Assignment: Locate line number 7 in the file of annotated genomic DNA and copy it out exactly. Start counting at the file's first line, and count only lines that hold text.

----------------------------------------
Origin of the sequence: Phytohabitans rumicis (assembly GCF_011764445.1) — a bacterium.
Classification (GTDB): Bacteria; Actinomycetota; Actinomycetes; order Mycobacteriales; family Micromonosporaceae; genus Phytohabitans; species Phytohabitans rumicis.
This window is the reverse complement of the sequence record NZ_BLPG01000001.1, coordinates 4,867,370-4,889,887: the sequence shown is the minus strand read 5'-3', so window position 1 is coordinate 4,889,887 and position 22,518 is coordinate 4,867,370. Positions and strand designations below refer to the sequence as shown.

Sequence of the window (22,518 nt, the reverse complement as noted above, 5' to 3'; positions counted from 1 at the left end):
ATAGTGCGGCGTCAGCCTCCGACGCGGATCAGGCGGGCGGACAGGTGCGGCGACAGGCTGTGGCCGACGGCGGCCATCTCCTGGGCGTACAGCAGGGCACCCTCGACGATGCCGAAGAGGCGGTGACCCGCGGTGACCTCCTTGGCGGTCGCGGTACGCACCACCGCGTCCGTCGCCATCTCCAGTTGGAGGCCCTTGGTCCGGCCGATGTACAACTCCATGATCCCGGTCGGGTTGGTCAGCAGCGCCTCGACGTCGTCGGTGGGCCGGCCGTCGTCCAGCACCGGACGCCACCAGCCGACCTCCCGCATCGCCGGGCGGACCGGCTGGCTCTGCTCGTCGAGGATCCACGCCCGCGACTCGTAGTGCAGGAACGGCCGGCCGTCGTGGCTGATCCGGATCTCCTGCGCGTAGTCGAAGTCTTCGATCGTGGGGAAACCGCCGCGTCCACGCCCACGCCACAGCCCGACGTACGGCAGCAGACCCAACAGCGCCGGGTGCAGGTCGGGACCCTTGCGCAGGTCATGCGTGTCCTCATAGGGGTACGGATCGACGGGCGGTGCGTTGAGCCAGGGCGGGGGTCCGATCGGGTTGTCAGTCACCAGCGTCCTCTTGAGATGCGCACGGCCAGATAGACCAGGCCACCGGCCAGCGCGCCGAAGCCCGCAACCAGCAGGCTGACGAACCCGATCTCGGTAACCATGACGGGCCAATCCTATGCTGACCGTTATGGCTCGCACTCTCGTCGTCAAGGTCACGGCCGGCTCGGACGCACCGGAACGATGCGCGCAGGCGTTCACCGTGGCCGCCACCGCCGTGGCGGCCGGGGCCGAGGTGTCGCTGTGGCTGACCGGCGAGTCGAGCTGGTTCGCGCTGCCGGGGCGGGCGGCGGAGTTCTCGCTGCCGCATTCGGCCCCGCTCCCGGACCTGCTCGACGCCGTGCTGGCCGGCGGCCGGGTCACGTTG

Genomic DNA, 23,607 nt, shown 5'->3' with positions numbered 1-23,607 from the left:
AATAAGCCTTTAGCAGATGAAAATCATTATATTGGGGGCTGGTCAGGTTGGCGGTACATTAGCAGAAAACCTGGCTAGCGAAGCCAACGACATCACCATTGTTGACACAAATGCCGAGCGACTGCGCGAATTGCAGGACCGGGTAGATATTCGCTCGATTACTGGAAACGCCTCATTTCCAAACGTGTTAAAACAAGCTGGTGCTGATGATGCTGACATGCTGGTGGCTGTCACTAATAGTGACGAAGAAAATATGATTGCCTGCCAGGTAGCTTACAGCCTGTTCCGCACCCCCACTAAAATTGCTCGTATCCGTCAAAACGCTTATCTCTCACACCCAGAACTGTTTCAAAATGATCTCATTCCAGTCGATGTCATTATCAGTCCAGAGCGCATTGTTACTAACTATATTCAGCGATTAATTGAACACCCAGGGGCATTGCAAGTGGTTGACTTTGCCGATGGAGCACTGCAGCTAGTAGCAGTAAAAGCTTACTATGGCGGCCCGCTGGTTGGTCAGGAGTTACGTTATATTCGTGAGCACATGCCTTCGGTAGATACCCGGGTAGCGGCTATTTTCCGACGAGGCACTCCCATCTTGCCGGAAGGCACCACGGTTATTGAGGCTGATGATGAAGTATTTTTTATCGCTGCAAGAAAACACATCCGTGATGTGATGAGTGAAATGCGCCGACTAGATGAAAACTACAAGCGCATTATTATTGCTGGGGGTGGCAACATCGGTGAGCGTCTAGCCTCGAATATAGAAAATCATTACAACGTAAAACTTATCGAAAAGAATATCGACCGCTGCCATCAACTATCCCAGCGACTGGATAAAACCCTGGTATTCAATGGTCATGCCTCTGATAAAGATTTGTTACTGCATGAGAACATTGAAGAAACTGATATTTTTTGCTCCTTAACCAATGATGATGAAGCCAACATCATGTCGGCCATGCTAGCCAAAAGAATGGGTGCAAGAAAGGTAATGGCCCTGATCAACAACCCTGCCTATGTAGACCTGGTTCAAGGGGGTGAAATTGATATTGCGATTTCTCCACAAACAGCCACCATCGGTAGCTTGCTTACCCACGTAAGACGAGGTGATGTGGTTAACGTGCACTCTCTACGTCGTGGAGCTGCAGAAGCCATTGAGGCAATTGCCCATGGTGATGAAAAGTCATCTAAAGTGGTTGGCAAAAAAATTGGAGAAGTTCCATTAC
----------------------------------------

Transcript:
AATAAGCCTTTAGCAGATGAAAATCATTATATTGGGGGCTGGTCAGGTTGGCGGTACATTAGCAGAAAACCTGGCTAGCGAAGCCAACGACATCACCATTGTTGACACAAATGCCGAGCGACTGCGCGAATTGCAGGACCGGGTAGATATTCGCTCGATTACTGGAAACGCCTCATTTCCAAACGTGTTAAAACAAGCTGGTGCTGATGATGCTGACATGCTGGTGGCTGTCACTAATAGTGACGAAGAAAATATGATTGCCTGCCAGGTAGCTTACAGCCTGTTCCGCACCCCCACTAAAATTGCTCGTATCCGTCAAAACGCTTATCTCTCACACCCAGAACTGTTTCAAAATGATCTCATTCCAGTCGATGTCATTATCAGTCCAGAGCGCATTGTTACTAACTATATTCAGCGATTAATTGAACACCCAGGGGCATTGCAAGTGGTTGACTTTGCCGATGGAGCACTGCAGCTAGTAGCAGTAAAAGCTTACTATGGCGGCCCGCTGGTTGGTCAGGAGTTACGTTATATTCGTGAGCACATGCCTTCGGTAGATACCCGGGTAGCGGCTATTTTCCGACGAGGCACTCCCATCTTGCCGGAAGGCACCACGGTTATTGAGGCTGATGATGAAGTATTTTTTATCGCTGCAAGAAAACACATCCGTGATGTGATGAGTGAAATGCGCCGACTAGATGAAAACTACAAGCGCATTATTATTGCTGGGGGTGGCAACATCGGTGAGCGTCTAGCCTCGAATATAGAAAATCATTACAACGTAAAACTTATCGAAAAGAATATCGACCGCTGCCATCAACTATCCCAGCGACTGGATAAAACCCTGGTATTCAATGGTCATGCCTCTGATAAAGATTTGTTACTGCATGAGAACATTGAAGAAACTGATATTTTTTGCTCCTTAACCAATGATGATGAAGCCAACATCATGTCGGCCATGCTAGCCAAAAGAATGGGTGCAAGAAAGGTAATGGCCCTGATCAACAACCCTGCCTATGTAGACCTGGTTCAAGGGGGTGAAATTGATATTGCGATTTCTCCACAAACAGCCACCATCGGTAGCTTGCTTACCCACGTAAGACGAGGTGATGTGGTTAACGTGCACTCTCTACGTCGTGGAGCTGCAGAAGCCATTGAGGCAATTGCCCATGGTGATGAAAAGTCATCTAAAGTGGTTGGCAAAAAAATTGGAGAAGTTCCATTAC